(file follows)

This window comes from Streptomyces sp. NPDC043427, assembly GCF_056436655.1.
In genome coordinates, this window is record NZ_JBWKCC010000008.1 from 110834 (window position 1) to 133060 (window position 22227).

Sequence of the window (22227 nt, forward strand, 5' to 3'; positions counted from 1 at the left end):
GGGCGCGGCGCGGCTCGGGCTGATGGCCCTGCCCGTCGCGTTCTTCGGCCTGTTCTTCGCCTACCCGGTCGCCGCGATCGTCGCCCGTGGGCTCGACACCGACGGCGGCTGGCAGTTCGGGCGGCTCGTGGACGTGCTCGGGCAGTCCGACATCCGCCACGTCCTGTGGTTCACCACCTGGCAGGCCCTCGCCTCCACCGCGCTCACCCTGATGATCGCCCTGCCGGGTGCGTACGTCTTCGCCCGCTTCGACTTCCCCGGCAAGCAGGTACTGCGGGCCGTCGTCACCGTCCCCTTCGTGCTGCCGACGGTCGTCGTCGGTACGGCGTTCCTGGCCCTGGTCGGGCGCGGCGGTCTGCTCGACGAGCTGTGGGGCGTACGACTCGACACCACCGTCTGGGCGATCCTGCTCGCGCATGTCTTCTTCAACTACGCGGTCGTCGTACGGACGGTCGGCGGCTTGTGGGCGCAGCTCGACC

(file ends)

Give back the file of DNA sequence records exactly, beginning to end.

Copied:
This window comes from Streptomyces sp. NPDC043427, assembly GCF_056436655.1.
In genome coordinates, this window is record NZ_JBWKCC010000008.1 from 110834 (window position 1) to 133060 (window position 22227).

Sequence of the window (22227 nt, forward strand, 5' to 3'; positions counted from 1 at the left end):
GGGCGCGGCGCGGCTCGGGCTGATGGCCCTGCCCGTCGCGTTCTTCGGCCTGTTCTTCGCCTACCCGGTCGCCGCGATCGTCGCCCGTGGGCTCGACACCGACGGCGGCTGGCAGTTCGGGCGGCTCGTGGACGTGCTCGGGCAGTCCGACATCCGCCACGTCCTGTGGTTCACCACCTGGCAGGCCCTCGCCTCCACCGCGCTCACCCTGATGATCGCCCTGCCGGGTGCGTACGTCTTCGCCCGCTTCGACTTCCCCGGCAAGCAGGTACTGCGGGCCGTCGTCACCGTCCCCTTCGTGCTGCCGACGGTCGTCGTCGGTACGGCGTTCCTGGCCCTGGTCGGGCGCGGCGGTCTGCTCGACGAGCTGTGGGGCGTACGACTCGACACCACCGTCTGGGCGATCCTGCTCGCGCATGTCTTCTTCAACTACGCGGTCGTCGTACGGACGGTCGGCGGCTTGTGGGCGCAGCTCGACC